The relationship between Trump and McCabe, whose FBI career began in 1996, was fraught from the start. McCabe was named deputy director by Comey in 2016. However, the former career law enforcement official has alleged that Trump in one of their early talks called his wife, Jill McCabe, a “loser” because of her failed run for a state Senate seat in Virginia.

Trump denied that but frequently launched public attacks against McCabe, branding him part of a “deep state” conducting a “witch hunt” against him.

After McCabe’s retirement plans were reported in December 2017, Trump tweeted, “FBI Deputy Director Andrew McCabe is racing the clock to retire with full benefits. 90 days to go?!!!”

When McCabe was fired, Trump called it a “great day for Democracy” and suggested he should be charged with a crime.

The Justice Department’s inspector general’s office did refer McCabe’s case to federal prosecutors for a 2016 media leak regarding FBI investigations of Hillary Clinton.

McCabe says he told lawmakers about opening an investigation into Trump, and ‘no one objected’

McCabe has long asserted that he did nothing wrong, saying that Trump pressured Sessions to remove him as part of a plot by Trump to remove those who were not politically loyal to him.

“It was Trump’s unconstitutional plan and scheme to discredit and remove DOJ and FBI employees who were deemed to be his partisan opponents,” his lawsuit asserted, adding that McCabe’s firing “was a critical element of Trump’s plan and scheme.”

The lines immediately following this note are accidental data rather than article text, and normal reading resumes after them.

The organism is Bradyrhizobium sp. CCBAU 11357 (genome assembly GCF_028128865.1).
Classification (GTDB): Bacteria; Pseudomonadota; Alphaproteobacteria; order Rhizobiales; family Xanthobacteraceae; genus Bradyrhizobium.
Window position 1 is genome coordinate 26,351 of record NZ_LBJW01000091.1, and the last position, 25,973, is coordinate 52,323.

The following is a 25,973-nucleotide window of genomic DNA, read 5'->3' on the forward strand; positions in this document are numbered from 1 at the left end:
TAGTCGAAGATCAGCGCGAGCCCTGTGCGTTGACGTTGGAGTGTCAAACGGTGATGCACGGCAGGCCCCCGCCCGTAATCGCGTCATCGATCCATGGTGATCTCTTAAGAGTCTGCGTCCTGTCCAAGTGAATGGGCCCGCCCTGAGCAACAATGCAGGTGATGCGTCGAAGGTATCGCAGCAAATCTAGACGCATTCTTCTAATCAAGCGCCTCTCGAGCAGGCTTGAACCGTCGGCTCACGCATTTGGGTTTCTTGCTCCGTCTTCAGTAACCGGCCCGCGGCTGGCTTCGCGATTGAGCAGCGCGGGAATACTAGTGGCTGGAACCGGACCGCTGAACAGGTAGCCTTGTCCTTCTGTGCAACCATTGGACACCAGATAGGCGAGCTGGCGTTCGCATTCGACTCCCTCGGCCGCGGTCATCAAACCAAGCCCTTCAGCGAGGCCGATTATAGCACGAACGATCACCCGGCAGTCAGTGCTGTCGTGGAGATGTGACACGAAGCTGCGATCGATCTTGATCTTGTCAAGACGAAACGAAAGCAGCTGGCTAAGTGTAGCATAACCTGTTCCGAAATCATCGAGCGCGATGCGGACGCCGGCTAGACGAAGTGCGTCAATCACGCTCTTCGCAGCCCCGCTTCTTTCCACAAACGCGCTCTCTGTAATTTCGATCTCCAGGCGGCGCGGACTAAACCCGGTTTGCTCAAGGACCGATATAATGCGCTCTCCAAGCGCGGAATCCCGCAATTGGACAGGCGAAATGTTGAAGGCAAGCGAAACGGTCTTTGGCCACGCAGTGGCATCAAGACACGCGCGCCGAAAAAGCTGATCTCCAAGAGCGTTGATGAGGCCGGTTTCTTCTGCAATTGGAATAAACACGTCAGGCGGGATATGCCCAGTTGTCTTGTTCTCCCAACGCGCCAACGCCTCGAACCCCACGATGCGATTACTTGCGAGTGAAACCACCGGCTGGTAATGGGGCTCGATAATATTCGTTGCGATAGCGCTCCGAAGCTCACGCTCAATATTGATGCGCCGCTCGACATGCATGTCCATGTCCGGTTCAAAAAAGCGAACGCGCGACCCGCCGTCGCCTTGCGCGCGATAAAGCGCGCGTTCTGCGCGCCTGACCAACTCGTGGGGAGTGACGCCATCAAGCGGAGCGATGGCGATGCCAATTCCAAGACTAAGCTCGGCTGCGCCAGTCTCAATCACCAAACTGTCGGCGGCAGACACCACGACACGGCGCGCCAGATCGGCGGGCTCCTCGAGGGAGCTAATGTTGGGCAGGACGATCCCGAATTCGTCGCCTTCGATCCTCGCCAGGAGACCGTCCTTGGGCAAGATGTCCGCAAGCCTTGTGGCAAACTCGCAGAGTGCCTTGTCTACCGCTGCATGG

The criminal pursuit of McCabe ultimately ended in February 2020, when a grand jury did not return an indictment against him.

But that came only after a federal judge called on prosecutors either to charge McCabe or drop their long-running investigation, saying their indecision was continuing to undermine the credibility of the department.

Citing Trump’s repeated personal attacks on McCabe, U.S. District Judge Reggie B. Walton, a George W. Bush appointee, said at the time: “I just think it’s a banana republic when we go down that road and we have those type of statements being made that are conceivably, even if not, influencing the ultimate decision. I think there are a lot of people on the outside who perceive that there is undue inappropriate pressure being brought to bear.”

He added later, “I think as a government and as a society we’re going to pay a price at some point for this.”

The settlement of McCabe’s lawsuit allows the FBI and the Justice Department to avoid the possibility of any embarrassing disclosures or further investigation into whether it sped up its regular disciplinary process just to fire McCabe. A different federal judge handling McCabe’s lawsuit allowed it to go forward last September, rejecting a government motion to dismiss and clearing the way for depositions of high-ranking FBI leaders and Trump Justice Department appointees regarding their handling of the watchdog investigation and McCabe’s termination.

Thursday’s settlement could also strengthen the legal claims made by two other former FBI employees over their treatment by the FBI and the Justice Department during the Trump administration.

Devlin Barrett contributed to this report.